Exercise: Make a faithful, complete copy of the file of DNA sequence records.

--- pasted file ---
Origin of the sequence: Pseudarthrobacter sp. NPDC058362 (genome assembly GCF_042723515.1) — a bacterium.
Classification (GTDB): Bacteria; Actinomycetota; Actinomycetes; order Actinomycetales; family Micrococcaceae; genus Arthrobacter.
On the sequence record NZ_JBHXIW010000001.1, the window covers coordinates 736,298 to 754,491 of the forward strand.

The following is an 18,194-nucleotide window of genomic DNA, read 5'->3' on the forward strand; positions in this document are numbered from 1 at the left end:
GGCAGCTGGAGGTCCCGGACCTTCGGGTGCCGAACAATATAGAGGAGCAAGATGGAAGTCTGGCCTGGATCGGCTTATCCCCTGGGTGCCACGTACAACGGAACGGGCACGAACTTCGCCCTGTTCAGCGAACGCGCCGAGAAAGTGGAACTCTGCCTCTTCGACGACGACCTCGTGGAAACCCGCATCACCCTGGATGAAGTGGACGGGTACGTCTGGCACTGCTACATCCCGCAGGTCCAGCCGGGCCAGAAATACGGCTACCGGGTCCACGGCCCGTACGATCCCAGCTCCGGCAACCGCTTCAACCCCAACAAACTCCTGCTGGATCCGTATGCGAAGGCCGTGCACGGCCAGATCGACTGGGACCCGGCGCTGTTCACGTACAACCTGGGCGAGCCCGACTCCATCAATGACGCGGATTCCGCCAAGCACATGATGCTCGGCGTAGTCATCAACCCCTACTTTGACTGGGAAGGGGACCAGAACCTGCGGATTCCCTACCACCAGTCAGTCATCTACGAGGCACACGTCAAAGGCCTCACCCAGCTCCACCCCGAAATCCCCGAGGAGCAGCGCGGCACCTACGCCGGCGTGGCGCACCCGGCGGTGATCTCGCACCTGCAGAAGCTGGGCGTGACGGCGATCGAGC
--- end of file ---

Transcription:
Origin of the sequence: Pseudarthrobacter sp. NPDC058362 (genome assembly GCF_042723515.1) — a bacterium.
Classification (GTDB): Bacteria; Actinomycetota; Actinomycetes; order Actinomycetales; family Micrococcaceae; genus Arthrobacter.
On the sequence record NZ_JBHXIW010000001.1, the window covers coordinates 736,298 to 754,491 of the forward strand.

The following is an 18,194-nucleotide window of genomic DNA, read 5'->3' on the forward strand; positions in this document are numbered from 1 at the left end:
GGCAGCTGGAGGTCCCGGACCTTCGGGTGCCGAACAATATAGAGGAGCAAGATGGAAGTCTGGCCTGGATCGGCTTATCCCCTGGGTGCCACGTACAACGGAACGGGCACGAACTTCGCCCTGTTCAGCGAACGCGCCGAGAAAGTGGAACTCTGCCTCTTCGACGACGACCTCGTGGAAACCCGCATCACCCTGGATGAAGTGGACGGGTACGTCTGGCACTGCTACATCCCGCAGGTCCAGCCGGGCCAGAAATACGGCTACCGGGTCCACGGCCCGTACGATCCCAGCTCCGGCAACCGCTTCAACCCCAACAAACTCCTGCTGGATCCGTATGCGAAGGCCGTGCACGGCCAGATCGACTGGGACCCGGCGCTGTTCACGTACAACCTGGGCGAGCCCGACTCCATCAATGACGCGGATTCCGCCAAGCACATGATGCTCGGCGTAGTCATCAACCCCTACTTTGACTGGGAAGGGGACCAGAACCTGCGGATTCCCTACCACCAGTCAGTCATCTACGAGGCACACGTCAAAGGCCTCACCCAGCTCCACCCCGAAATCCCCGAGGAGCAGCGCGGCACCTACGCCGGCGTGGCGCACCCGGCGGTGATCTCGCACCTGCAGAAGCTGGGCGTGACGGCGATCGAGC